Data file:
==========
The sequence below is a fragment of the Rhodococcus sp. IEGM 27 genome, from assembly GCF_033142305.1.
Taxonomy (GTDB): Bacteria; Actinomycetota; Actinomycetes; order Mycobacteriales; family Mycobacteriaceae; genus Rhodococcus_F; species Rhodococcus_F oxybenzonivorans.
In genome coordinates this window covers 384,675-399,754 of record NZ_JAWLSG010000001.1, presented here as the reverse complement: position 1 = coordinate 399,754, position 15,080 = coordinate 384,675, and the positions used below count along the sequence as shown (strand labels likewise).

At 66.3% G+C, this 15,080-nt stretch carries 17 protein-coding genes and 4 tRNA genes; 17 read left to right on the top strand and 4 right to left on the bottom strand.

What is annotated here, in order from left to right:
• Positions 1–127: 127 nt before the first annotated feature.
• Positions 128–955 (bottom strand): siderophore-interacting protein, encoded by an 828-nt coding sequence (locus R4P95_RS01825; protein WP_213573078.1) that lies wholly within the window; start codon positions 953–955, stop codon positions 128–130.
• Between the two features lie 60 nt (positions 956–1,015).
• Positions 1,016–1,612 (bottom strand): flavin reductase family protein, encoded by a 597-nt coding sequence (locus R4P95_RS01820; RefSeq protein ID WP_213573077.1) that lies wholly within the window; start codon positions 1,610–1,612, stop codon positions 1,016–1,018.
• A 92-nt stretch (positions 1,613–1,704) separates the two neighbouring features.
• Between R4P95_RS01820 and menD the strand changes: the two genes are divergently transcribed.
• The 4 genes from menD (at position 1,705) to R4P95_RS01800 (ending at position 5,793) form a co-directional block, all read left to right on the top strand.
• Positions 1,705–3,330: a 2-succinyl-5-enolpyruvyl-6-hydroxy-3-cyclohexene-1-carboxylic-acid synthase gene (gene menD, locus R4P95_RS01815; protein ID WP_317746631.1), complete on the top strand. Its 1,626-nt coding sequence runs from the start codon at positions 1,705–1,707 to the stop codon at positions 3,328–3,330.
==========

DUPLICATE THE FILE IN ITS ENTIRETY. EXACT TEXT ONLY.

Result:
The sequence below is a fragment of the Rhodococcus sp. IEGM 27 genome, from assembly GCF_033142305.1.
Taxonomy (GTDB): Bacteria; Actinomycetota; Actinomycetes; order Mycobacteriales; family Mycobacteriaceae; genus Rhodococcus_F; species Rhodococcus_F oxybenzonivorans.
In genome coordinates this window covers 384,675-399,754 of record NZ_JAWLSG010000001.1, presented here as the reverse complement: position 1 = coordinate 399,754, position 15,080 = coordinate 384,675, and the positions used below count along the sequence as shown (strand labels likewise).

At 66.3% G+C, this 15,080-nt stretch carries 17 protein-coding genes and 4 tRNA genes; 17 read left to right on the top strand and 4 right to left on the bottom strand.

What is annotated here, in order from left to right:
• Positions 1–127: 127 nt before the first annotated feature.
• Positions 128–955 (bottom strand): siderophore-interacting protein, encoded by an 828-nt coding sequence (locus R4P95_RS01825; protein WP_213573078.1) that lies wholly within the window; start codon positions 953–955, stop codon positions 128–130.
• Between the two features lie 60 nt (positions 956–1,015).
• Positions 1,016–1,612 (bottom strand): flavin reductase family protein, encoded by a 597-nt coding sequence (locus R4P95_RS01820; RefSeq protein ID WP_213573077.1) that lies wholly within the window; start codon positions 1,610–1,612, stop codon positions 1,016–1,018.
• A 92-nt stretch (positions 1,613–1,704) separates the two neighbouring features.
• Between R4P95_RS01820 and menD the strand changes: the two genes are divergently transcribed.
• The 4 genes from menD (at position 1,705) to R4P95_RS01800 (ending at position 5,793) form a co-directional block, all read left to right on the top strand.
• Positions 1,705–3,330: a 2-succinyl-5-enolpyruvyl-6-hydroxy-3-cyclohexene-1-carboxylic-acid synthase gene (gene menD, locus R4P95_RS01815; protein ID WP_317746631.1), complete on the top strand. Its 1,626-nt coding sequence runs from the start codon at positions 1,705–1,707 to the stop codon at positions 3,328–3,330.